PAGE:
Phenomics, transcriptomics and metabolomics for identifying concentration-dependent chemical interactions and understanding the mechanistic basis of the mixture toxicity
Conference contribution, 2019
The prevalence of mixtures of synthetic and natural chemicals in the environment is a growing concern for public health and environmental effects. Currently, most chemical legislations are based on the risk assessments carried out on individual substances and theoretical estimates of combination effect. However, exposure to multi-component mixtures may stimulate unpredicted overall toxic responses due to interactions, where interactions were scored as deviations from the independent action model. In our project, we investigated the frequency and magnitude of interactions in mixtures of five compounds - NaCl, HgCl2, paraquat, rapamycin, clotrimazole - with relatively known specific mode of action. Growth effects by all-combination pair-wise mixtures spanning a wide concentration range were investigated by employing high-resolution yeast phenomics. The baker’s/brewer’s yeast Saccharomyces cerevisiae and the marine yeast Debaryomyces hansenii are used in this study to identify evolutionary conserved mixture effects, with the aim to identify generic responses of relevance to a vast array of organisms. Our results clearly show that both synergistic and antagonistic relationships exist among the tested chemicals and some of these relationships are concentration-dependent. Evolutionary conserved interactions on the level of rate of growth were found for salt and rapamycin (synergy) as well as for salt and paraquat (antagonism). The mechanistic basis of the chemical interactions identified in our study was investigated by transcriptomics and metabolomics. As one example, we observed that several genes with symporter activity and with cation transmembrane transporter activity is downregulated in salt plus paraquat mixtures, while the expression of genes that are related to cofactor-dependent metabolic pathways is stimulated. We believe that the repression of symporter and ion transmembrane transport activity reduces paraquat entry to the yeast cells and thereby reduces its toxic response when combined with salt. On the other hand, upregulation of several of the genes (such as PGI1, PFK1, FBA1, and CDC19) related to cofactor-dependent metabolic pathways boost yeast fermentative activity. Since paraquat induces the production of reactive oxygen species (ROS) via respiration, a shift from aerobic respiration to anaerobic fermentation can reduce formation of ROS, thus reduces oxidative stress by paraquat.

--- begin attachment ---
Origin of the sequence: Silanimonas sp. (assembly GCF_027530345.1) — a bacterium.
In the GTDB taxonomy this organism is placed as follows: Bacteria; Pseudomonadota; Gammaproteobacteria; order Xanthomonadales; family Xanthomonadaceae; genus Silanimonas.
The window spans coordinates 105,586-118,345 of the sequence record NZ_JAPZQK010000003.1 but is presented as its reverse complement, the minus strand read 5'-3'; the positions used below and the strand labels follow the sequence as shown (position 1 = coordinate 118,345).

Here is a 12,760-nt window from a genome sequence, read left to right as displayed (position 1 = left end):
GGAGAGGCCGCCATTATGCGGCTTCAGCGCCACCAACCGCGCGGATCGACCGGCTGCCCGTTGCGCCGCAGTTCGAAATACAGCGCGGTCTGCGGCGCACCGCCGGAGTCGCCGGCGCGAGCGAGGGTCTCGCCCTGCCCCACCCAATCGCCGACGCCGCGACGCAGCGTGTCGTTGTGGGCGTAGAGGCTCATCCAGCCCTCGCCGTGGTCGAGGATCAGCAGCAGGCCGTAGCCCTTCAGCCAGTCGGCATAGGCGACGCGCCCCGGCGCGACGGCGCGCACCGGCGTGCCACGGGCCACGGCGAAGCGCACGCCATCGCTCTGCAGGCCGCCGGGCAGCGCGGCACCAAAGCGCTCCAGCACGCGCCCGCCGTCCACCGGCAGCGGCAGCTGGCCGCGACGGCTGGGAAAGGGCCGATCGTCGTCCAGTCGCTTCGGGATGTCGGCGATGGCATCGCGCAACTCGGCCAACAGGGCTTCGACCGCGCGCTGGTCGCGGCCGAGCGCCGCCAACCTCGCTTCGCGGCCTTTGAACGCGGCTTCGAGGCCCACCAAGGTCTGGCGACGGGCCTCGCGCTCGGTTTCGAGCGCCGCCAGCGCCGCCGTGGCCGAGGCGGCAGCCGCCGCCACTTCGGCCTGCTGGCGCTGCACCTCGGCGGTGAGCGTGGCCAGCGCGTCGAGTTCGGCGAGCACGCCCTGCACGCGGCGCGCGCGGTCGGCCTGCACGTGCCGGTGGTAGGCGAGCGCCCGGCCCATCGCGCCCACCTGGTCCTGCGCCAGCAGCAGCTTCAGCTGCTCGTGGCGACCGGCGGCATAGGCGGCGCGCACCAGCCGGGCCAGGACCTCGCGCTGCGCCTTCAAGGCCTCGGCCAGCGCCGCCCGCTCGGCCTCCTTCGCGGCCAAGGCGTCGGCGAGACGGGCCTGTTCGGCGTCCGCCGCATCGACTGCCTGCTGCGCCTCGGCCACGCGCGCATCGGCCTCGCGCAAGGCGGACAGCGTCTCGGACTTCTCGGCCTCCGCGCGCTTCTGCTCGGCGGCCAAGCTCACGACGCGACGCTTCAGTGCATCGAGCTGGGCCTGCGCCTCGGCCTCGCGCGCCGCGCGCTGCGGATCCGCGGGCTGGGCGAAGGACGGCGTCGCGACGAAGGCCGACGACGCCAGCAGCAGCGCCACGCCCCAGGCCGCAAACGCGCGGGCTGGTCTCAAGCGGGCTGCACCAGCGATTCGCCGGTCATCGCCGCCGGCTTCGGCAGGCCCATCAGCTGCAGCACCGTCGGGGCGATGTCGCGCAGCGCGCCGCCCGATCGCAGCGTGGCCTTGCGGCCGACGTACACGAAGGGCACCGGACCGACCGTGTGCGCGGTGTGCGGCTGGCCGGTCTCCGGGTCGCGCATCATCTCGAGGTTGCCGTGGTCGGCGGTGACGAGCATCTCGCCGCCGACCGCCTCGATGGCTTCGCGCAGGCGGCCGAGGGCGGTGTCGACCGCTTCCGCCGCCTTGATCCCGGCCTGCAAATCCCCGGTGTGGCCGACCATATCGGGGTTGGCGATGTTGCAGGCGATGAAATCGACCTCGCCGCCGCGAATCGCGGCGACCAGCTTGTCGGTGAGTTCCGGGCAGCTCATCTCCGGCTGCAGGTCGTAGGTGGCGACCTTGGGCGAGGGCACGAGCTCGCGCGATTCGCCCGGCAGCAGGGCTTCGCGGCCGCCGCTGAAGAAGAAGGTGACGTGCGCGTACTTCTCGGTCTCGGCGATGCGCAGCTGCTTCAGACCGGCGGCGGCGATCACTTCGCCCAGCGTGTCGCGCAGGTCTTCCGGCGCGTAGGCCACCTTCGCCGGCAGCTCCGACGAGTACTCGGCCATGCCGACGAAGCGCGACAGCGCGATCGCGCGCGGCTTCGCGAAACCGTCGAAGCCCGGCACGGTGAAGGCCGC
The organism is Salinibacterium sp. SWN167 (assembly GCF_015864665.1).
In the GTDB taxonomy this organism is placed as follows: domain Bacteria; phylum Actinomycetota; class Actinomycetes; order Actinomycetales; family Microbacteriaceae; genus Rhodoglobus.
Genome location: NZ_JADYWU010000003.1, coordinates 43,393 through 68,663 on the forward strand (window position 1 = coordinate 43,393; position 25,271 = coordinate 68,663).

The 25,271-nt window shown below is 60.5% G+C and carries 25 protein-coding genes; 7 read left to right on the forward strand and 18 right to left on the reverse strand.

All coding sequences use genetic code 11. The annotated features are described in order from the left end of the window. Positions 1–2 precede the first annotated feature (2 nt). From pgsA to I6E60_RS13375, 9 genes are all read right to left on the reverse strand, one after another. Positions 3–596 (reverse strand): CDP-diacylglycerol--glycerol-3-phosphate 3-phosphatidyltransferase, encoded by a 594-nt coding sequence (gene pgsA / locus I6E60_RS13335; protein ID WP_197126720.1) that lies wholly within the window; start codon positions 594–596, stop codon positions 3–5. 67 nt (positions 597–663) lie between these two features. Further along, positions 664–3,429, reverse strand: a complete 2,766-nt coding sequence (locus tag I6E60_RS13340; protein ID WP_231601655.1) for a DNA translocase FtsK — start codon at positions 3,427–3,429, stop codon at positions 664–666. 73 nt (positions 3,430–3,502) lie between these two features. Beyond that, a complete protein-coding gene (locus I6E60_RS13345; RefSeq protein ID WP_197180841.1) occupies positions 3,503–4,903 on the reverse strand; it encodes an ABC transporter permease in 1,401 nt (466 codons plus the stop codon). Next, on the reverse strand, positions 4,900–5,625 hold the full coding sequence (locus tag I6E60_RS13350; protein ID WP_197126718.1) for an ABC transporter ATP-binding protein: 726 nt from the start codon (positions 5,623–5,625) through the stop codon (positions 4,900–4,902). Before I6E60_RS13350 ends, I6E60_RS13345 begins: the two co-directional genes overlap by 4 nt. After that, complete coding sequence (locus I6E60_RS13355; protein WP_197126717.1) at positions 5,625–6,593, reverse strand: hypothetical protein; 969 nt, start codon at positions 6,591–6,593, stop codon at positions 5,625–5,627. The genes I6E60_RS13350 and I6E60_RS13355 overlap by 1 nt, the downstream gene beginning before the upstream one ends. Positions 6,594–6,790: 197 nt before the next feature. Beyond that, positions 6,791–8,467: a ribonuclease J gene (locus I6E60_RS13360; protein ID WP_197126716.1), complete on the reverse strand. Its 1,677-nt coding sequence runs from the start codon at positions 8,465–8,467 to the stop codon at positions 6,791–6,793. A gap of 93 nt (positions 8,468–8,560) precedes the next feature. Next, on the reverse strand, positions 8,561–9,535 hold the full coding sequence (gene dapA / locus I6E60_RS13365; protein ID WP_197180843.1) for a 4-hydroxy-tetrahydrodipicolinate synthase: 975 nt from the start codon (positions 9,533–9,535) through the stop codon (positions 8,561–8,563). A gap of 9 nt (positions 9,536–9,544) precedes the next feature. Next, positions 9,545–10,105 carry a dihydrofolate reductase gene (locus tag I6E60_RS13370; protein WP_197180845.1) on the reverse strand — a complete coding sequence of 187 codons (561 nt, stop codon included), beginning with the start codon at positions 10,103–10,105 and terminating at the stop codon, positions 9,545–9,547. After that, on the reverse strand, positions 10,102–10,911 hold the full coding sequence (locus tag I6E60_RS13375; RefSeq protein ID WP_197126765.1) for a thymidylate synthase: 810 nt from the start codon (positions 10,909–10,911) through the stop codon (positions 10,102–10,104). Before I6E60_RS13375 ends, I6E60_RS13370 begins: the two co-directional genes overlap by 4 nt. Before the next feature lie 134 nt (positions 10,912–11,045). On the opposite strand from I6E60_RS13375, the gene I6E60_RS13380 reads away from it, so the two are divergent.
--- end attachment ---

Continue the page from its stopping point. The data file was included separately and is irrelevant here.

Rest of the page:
Independent Action model